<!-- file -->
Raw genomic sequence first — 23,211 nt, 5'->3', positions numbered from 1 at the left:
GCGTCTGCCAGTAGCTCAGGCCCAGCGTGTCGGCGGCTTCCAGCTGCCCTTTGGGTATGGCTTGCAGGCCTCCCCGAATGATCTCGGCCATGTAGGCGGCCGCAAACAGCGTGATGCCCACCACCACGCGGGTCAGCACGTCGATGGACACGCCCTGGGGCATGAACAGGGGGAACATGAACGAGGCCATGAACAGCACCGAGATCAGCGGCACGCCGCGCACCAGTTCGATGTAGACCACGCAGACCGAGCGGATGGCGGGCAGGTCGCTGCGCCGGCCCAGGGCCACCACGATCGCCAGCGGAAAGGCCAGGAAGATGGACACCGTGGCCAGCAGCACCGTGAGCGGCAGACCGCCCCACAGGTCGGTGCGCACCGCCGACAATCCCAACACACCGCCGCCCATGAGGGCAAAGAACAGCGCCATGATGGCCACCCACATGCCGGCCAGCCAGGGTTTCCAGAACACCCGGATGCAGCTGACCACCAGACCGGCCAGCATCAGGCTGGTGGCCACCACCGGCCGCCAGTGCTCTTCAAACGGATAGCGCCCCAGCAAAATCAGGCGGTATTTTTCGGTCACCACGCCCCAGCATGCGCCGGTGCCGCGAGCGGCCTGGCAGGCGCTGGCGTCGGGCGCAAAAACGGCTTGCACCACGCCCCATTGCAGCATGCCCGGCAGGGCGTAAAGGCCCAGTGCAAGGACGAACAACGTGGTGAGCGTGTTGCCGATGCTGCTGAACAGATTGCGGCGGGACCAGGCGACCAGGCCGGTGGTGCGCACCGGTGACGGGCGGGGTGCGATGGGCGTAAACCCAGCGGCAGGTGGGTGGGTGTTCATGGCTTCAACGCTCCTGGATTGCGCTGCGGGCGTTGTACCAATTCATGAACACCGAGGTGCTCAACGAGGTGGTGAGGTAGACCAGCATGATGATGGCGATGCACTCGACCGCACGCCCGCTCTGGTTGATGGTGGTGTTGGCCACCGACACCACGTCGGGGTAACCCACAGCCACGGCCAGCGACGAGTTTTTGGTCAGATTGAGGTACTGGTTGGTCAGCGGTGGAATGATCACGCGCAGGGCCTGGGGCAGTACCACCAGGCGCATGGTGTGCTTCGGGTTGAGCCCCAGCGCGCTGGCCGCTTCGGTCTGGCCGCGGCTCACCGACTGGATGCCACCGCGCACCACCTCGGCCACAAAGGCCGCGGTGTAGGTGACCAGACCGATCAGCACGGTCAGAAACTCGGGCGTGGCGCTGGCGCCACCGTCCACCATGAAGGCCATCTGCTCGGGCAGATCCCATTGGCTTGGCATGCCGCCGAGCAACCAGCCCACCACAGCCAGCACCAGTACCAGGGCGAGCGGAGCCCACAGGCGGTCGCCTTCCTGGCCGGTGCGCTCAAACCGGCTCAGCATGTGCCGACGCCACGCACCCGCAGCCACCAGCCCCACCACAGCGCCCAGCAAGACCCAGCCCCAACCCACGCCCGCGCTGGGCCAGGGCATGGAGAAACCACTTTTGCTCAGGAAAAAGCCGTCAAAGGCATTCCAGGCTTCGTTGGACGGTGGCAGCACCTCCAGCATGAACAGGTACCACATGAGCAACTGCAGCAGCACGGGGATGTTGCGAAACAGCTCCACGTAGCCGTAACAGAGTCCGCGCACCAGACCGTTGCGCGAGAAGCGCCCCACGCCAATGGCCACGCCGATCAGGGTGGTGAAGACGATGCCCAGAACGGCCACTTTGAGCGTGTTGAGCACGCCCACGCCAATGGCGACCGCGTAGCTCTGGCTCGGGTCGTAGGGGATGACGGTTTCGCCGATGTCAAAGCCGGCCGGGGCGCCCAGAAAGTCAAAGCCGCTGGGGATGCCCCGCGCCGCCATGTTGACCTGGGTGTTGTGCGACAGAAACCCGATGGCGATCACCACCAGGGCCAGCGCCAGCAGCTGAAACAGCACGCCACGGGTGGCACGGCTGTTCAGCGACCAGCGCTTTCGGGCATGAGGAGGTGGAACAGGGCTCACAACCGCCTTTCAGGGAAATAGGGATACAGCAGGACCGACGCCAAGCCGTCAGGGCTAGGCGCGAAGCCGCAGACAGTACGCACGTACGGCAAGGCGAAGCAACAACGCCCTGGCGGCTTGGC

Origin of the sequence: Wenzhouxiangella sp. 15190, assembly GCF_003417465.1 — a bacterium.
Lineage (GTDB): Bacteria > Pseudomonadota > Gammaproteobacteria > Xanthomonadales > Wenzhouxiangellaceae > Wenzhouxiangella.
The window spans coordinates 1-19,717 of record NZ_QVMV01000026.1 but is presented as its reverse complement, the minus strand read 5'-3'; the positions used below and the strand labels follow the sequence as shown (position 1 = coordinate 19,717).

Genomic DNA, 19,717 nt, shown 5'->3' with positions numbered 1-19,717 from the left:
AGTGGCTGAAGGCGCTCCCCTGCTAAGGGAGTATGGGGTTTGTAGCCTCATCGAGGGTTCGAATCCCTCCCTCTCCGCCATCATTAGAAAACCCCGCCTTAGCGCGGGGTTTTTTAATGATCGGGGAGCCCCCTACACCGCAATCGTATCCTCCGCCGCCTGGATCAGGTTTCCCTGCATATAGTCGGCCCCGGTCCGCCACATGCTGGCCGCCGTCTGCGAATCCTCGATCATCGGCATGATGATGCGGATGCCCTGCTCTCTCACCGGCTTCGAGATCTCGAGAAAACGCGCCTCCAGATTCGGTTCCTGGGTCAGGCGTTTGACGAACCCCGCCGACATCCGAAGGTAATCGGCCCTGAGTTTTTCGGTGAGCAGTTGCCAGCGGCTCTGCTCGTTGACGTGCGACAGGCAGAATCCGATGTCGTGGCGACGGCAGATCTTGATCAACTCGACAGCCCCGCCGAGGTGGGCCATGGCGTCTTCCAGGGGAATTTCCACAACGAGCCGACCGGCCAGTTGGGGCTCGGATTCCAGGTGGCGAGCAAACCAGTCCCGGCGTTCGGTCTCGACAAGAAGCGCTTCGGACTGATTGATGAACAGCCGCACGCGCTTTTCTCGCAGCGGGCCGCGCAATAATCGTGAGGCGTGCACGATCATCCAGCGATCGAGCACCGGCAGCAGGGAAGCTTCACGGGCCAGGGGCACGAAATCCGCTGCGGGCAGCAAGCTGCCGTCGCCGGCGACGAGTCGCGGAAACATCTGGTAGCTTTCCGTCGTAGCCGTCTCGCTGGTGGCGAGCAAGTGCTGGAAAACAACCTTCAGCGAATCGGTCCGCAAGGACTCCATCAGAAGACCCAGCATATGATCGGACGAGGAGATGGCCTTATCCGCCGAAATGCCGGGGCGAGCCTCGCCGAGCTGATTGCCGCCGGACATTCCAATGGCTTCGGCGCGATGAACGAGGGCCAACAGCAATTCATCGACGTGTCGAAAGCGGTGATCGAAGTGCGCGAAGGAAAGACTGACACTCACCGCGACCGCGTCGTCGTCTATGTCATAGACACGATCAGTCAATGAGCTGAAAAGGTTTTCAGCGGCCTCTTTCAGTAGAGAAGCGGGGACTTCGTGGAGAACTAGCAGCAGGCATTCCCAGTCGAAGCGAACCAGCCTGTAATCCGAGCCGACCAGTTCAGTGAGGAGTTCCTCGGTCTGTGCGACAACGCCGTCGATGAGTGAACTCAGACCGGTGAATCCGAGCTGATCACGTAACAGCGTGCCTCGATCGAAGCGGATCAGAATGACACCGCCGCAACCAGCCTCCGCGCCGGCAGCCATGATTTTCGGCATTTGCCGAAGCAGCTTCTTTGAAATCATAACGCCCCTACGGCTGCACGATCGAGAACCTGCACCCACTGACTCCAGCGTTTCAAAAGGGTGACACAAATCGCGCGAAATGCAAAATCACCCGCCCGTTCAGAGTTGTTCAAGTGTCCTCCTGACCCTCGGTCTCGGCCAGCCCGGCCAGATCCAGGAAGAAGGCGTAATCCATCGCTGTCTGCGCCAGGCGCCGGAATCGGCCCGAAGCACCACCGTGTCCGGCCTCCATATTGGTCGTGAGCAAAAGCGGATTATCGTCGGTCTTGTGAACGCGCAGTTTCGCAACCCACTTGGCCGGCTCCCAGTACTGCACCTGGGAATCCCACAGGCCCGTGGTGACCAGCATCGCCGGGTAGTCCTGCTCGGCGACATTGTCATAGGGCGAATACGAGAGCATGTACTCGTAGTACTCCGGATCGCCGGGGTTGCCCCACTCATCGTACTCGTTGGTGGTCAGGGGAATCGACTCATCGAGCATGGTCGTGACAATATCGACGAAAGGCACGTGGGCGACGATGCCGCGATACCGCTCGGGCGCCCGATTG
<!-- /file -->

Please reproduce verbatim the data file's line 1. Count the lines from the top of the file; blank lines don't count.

Raw genomic sequence first — 23,211 nt, 5'->3', positions numbered from 1 at the left: